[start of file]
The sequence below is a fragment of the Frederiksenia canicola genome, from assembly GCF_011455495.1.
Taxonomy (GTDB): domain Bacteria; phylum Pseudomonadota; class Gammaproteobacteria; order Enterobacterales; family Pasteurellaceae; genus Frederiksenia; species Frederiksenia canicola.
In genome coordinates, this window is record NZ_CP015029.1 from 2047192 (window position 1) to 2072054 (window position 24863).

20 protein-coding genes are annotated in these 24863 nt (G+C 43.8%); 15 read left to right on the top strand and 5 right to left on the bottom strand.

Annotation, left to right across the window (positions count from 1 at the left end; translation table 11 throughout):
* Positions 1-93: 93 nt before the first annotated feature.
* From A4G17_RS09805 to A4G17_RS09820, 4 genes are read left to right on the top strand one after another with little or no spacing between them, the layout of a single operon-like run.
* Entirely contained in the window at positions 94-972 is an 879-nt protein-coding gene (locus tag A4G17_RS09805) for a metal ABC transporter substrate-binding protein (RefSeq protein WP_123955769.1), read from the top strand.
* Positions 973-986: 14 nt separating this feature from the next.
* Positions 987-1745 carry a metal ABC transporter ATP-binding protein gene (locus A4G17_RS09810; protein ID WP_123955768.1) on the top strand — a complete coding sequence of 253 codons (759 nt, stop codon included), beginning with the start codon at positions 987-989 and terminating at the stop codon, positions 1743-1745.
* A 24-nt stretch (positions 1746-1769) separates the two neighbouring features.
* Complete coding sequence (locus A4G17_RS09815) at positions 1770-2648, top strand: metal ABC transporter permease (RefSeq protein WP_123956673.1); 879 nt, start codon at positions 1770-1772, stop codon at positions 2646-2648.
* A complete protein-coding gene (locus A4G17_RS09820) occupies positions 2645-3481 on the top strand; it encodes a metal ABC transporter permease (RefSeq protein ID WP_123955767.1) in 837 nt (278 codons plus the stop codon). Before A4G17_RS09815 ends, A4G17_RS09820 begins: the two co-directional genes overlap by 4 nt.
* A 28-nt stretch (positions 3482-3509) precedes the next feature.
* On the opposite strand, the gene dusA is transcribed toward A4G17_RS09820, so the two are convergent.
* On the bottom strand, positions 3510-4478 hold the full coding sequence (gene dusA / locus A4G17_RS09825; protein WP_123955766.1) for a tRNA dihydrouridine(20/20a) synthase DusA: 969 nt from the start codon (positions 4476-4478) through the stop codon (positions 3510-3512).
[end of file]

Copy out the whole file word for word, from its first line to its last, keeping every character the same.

The sequence below is a fragment of the Frederiksenia canicola genome, from assembly GCF_011455495.1.
Taxonomy (GTDB): domain Bacteria; phylum Pseudomonadota; class Gammaproteobacteria; order Enterobacterales; family Pasteurellaceae; genus Frederiksenia; species Frederiksenia canicola.
In genome coordinates, this window is record NZ_CP015029.1 from 2047192 (window position 1) to 2072054 (window position 24863).

20 protein-coding genes are annotated in these 24863 nt (G+C 43.8%); 15 read left to right on the top strand and 5 right to left on the bottom strand.

Annotation, left to right across the window (positions count from 1 at the left end; translation table 11 throughout):
* Positions 1-93: 93 nt before the first annotated feature.
* From A4G17_RS09805 to A4G17_RS09820, 4 genes are read left to right on the top strand one after another with little or no spacing between them, the layout of a single operon-like run.
* Entirely contained in the window at positions 94-972 is an 879-nt protein-coding gene (locus tag A4G17_RS09805) for a metal ABC transporter substrate-binding protein (RefSeq protein WP_123955769.1), read from the top strand.
* Positions 973-986: 14 nt separating this feature from the next.
* Positions 987-1745 carry a metal ABC transporter ATP-binding protein gene (locus A4G17_RS09810; protein ID WP_123955768.1) on the top strand — a complete coding sequence of 253 codons (759 nt, stop codon included), beginning with the start codon at positions 987-989 and terminating at the stop codon, positions 1743-1745.
* A 24-nt stretch (positions 1746-1769) separates the two neighbouring features.
* Complete coding sequence (locus A4G17_RS09815) at positions 1770-2648, top strand: metal ABC transporter permease (RefSeq protein WP_123956673.1); 879 nt, start codon at positions 1770-1772, stop codon at positions 2646-2648.
* A complete protein-coding gene (locus A4G17_RS09820) occupies positions 2645-3481 on the top strand; it encodes a metal ABC transporter permease (RefSeq protein ID WP_123955767.1) in 837 nt (278 codons plus the stop codon). Before A4G17_RS09815 ends, A4G17_RS09820 begins: the two co-directional genes overlap by 4 nt.
* A 28-nt stretch (positions 3482-3509) precedes the next feature.
* On the opposite strand, the gene dusA is transcribed toward A4G17_RS09820, so the two are convergent.
* On the bottom strand, positions 3510-4478 hold the full coding sequence (gene dusA / locus A4G17_RS09825; protein WP_123955766.1) for a tRNA dihydrouridine(20/20a) synthase DusA: 969 nt from the start codon (positions 4476-4478) through the stop codon (positions 3510-3512).